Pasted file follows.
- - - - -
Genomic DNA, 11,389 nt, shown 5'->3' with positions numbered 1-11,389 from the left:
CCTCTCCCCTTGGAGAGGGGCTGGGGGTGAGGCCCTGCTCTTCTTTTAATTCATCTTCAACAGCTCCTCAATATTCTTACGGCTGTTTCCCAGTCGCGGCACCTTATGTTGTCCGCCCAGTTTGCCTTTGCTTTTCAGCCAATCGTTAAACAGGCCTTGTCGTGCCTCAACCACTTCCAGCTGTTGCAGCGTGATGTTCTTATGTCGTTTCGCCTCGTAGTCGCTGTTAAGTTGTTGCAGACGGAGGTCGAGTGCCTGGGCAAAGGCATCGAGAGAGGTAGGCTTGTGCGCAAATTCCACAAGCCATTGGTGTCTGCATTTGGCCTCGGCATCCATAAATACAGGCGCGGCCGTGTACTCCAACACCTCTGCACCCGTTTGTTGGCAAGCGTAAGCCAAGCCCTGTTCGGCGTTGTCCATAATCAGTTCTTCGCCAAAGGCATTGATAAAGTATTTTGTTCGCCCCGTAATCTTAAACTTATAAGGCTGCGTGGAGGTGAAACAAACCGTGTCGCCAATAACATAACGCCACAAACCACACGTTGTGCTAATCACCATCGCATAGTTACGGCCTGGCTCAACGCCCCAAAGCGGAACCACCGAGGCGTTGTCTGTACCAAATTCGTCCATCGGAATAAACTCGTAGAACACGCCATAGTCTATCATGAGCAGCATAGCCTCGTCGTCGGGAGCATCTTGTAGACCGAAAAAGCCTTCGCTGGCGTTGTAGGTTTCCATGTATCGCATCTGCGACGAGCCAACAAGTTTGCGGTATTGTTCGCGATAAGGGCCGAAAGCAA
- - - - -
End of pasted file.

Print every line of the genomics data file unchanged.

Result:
Genomic DNA, 11,389 nt, shown 5'->3' with positions numbered 1-11,389 from the left:
CCTCTCCCCTTGGAGAGGGGCTGGGGGTGAGGCCCTGCTCTTCTTTTAATTCATCTTCAACAGCTCCTCAATATTCTTACGGCTGTTTCCCAGTCGCGGCACCTTATGTTGTCCGCCCAGTTTGCCTTTGCTTTTCAGCCAATCGTTAAACAGGCCTTGTCGTGCCTCAACCACTTCCAGCTGTTGCAGCGTGATGTTCTTATGTCGTTTCGCCTCGTAGTCGCTGTTAAGTTGTTGCAGACGGAGGTCGAGTGCCTGGGCAAAGGCATCGAGAGAGGTAGGCTTGTGCGCAAATTCCACAAGCCATTGGTGTCTGCATTTGGCCTCGGCATCCATAAATACAGGCGCGGCCGTGTACTCCAACACCTCTGCACCCGTTTGTTGGCAAGCGTAAGCCAAGCCCTGTTCGGCGTTGTCCATAATCAGTTCTTCGCCAAAGGCATTGATAAAGTATTTTGTTCGCCCCGTAATCTTAAACTTATAAGGCTGCGTGGAGGTGAAACAAACCGTGTCGCCAATAACATAACGCCACAAACCACACGTTGTGCTAATCACCATCGCATAGTTACGGCCTGGCTCAACGCCCCAAAGCGGAACCACCGAGGCGTTGTCTGTACCAAATTCGTCCATCGGAATAAACTCGTAGAACACGCCATAGTCTATCATGAGCAGCATAGCCTCGTCGTCGGGAGCATCTTGTAGACCGAAAAAGCCTTCGCTGGCGTTGTAGGTTTCCATGTATCGCATCTGCGACGAGCCAACAAGTTTGCGGTATTGTTCGCGATAAGGGCCGAAAGCAA